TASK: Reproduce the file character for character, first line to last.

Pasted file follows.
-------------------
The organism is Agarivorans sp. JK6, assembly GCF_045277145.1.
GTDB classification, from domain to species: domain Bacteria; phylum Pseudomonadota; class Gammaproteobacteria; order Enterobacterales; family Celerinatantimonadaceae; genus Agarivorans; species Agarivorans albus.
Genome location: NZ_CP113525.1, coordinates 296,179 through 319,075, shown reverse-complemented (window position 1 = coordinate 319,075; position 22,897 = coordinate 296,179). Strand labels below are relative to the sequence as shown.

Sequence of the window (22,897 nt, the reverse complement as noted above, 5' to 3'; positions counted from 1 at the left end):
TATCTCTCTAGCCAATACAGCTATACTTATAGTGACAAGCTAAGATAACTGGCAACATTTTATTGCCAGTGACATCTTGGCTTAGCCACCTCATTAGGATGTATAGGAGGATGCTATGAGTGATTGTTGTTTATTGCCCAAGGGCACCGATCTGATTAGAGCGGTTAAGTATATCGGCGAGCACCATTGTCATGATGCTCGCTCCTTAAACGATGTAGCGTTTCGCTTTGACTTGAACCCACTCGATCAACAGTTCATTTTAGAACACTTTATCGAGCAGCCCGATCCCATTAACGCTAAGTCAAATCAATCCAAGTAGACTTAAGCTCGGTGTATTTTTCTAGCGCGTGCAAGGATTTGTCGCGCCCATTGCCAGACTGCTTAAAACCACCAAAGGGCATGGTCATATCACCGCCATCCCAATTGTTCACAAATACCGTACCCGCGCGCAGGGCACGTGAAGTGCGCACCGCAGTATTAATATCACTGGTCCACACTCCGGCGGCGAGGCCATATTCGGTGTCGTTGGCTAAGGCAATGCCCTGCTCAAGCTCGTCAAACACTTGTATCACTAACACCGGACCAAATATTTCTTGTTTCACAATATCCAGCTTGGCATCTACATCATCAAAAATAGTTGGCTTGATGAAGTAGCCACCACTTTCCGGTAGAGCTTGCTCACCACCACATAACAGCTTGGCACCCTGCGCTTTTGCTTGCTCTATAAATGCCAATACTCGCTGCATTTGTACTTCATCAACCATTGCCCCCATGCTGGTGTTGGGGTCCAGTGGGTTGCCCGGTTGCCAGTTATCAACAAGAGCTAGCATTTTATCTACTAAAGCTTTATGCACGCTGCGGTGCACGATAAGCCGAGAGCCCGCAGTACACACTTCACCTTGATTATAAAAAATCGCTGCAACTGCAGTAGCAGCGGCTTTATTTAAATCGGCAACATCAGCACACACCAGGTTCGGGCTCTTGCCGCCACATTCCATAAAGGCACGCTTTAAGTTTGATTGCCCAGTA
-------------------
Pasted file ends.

The organism is Agarivorans sp. JK6, assembly GCF_045277145.1.
GTDB classification, from domain to species: domain Bacteria; phylum Pseudomonadota; class Gammaproteobacteria; order Enterobacterales; family Celerinatantimonadaceae; genus Agarivorans; species Agarivorans albus.
Genome location: NZ_CP113525.1, coordinates 296,179 through 319,075, shown reverse-complemented (window position 1 = coordinate 319,075; position 22,897 = coordinate 296,179). Strand labels below are relative to the sequence as shown.

Sequence of the window (22,897 nt, the reverse complement as noted above, 5' to 3'; positions counted from 1 at the left end):
TATCTCTCTAGCCAATACAGCTATACTTATAGTGACAAGCTAAGATAACTGGCAACATTTTATTGCCAGTGACATCTTGGCTTAGCCACCTCATTAGGATGTATAGGAGGATGCTATGAGTGATTGTTGTTTATTGCCCAAGGGCACCGATCTGATTAGAGCGGTTAAGTATATCGGCGAGCACCATTGTCATGATGCTCGCTCCTTAAACGATGTAGCGTTTCGCTTTGACTTGAACCCACTCGATCAACAGTTCATTTTAGAACACTTTATCGAGCAGCCCGATCCCATTAACGCTAAGTCAAATCAATCCAAGTAGACTTAAGCTCGGTGTATTTTTCTAGCGCGTGCAAGGATTTGTCGCGCCCATTGCCAGACTGCTTAAAACCACCAAAGGGCATGGTCATATCACCGCCATCCCAATTGTTCACAAATACCGTACCCGCGCGCAGGGCACGTGAAGTGCGCACCGCAGTATTAATATCACTGGTCCACACTCCGGCGGCGAGGCCATATTCGGTGTCGTTGGCTAAGGCAATGCCCTGCTCAAGCTCGTCAAACACTTGTATCACTAACACCGGACCAAATATTTCTTGTTTCACAATATCCAGCTTGGCATCTACATCATCAAAAATAGTTGGCTTGATGAAGTAGCCACCACTTTCCGGTAGAGCTTGCTCACCACCACATAACAGCTTGGCACCCTGCGCTTTTGCTTGCTCTATAAATGCCAATACTCGCTGCATTTGTACTTCATCAACCATTGCCCCCATGCTGGTGTTGGGGTCCAGTGGGTTGCCCGGTTGCCAGTTATCAACAAGAGCTAGCATTTTATCTACTAAAGCTTTATGCACGCTGCGGTGCACGATAAGCCGAGAGCCCGCAGTACACACTTCACCTTGATTATAAAAAATCGCTGCAACTGCAGTAGCAGCGGCTTTATTTAAATCGGCAACATCAGCACACACCAGGTTCGGGCTCTTGCCGCCACATTCCATAAAGGCACGCTTTAAGTTTGATTGCCCAGTA